During The Council of State Governments' eCademy webcast, "Building the Grid of the Future: How Technology Can Help," panelists discussed the aging electric grid, how new technologies can help meet energy reliability and affordability objectives, and how policymakers can help ensure the grid continues to meet consumer demands.

States are increasingly turning to community paramedicine to help fill the gap in the health care workforce. States have been experimenting with community paramedicine programs for the last five years or more. Expanding the role of licensed or certified emergency medical technicians—or EMTs—and paramedics to provide non-emergency preventive health care services directly to patients in their communities can be cost-effective and make up for health care work force shortages. 

In May 2016, the national unemployment rate fell to 4.7 percent, which is the lowest rate in eight years. The unemployment rate was 5 percent when the Great Recession began in December 2007, and it peaked in October 2009 at 10 percent.

This year, some university and college students in Pennsylvania will be permitted to serve as substitute teachers in the state’s public school districts, vocational-technical schools and intermediate units under a new law that becomes effective Sept. 12. The legislation signed by Pennsylvania Gov. Tom Wolf in July is an attempt to increase the number of substitute teachers in a state with a longtime shortage. The problem, however, is not unique to Pennsylvania. School administrators across the country struggle to find temporary stand-ins for teachers, and the law that allows college students to take the reins is just one example of several diverse solutions being reviewed and implemented by the states.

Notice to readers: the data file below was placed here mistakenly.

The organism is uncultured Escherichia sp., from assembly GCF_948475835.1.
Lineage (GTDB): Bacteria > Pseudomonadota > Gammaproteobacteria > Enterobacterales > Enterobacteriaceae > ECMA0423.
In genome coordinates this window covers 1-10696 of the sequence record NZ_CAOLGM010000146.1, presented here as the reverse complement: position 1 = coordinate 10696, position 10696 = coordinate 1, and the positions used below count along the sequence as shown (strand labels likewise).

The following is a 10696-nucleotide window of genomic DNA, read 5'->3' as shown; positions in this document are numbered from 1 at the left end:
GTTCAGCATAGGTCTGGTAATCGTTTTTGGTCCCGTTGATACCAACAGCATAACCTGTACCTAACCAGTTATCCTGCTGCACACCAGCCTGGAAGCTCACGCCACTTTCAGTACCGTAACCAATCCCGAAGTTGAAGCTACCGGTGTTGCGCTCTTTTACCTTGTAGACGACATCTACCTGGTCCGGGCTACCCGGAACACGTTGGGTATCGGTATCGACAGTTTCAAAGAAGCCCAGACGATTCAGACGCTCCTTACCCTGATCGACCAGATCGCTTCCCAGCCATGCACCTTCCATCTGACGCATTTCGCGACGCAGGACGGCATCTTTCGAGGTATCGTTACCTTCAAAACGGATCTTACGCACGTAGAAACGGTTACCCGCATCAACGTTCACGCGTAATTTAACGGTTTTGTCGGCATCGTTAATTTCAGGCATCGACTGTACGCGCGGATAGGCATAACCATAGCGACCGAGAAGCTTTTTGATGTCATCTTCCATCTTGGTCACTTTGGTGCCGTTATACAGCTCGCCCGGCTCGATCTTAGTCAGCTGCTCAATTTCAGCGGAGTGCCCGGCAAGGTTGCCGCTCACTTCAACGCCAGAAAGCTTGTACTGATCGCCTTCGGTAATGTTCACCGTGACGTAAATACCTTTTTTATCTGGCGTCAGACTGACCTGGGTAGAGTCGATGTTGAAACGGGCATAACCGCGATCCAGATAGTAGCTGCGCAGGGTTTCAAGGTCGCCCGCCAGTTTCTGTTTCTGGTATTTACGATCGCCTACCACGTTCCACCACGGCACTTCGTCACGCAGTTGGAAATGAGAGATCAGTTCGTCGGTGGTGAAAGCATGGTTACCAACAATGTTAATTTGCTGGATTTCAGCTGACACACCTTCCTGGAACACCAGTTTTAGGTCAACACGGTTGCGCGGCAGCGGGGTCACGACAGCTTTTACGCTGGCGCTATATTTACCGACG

To paraphrase former first lady and the first U.S. permanent representative to the United Nations, Eleanor Roosevelt, human rights begin in small places, close to home. In that spirit, the U.S. State Department would like to share important information about the Universal Periodic Review, or UPR, a major international human rights mechanism in which every U.N. member state participates, and invite state government officials to join public consultations that are part of this process.

Two weeks ago, Gov. Asa Hutchinson of Arkansas unveiled a new performance-based funding model for higher education. The proposal will go before the Legislature in 2017. Most states have some element of performance incorporated in to funding formulas. If the proposal is passed, Arkansas would become the fifth state to have a funding formula based exclusively on outcomes. Universities and community colleges would receive their funding not based on enrollment, but rather on measures of their productivity, such as degree completion.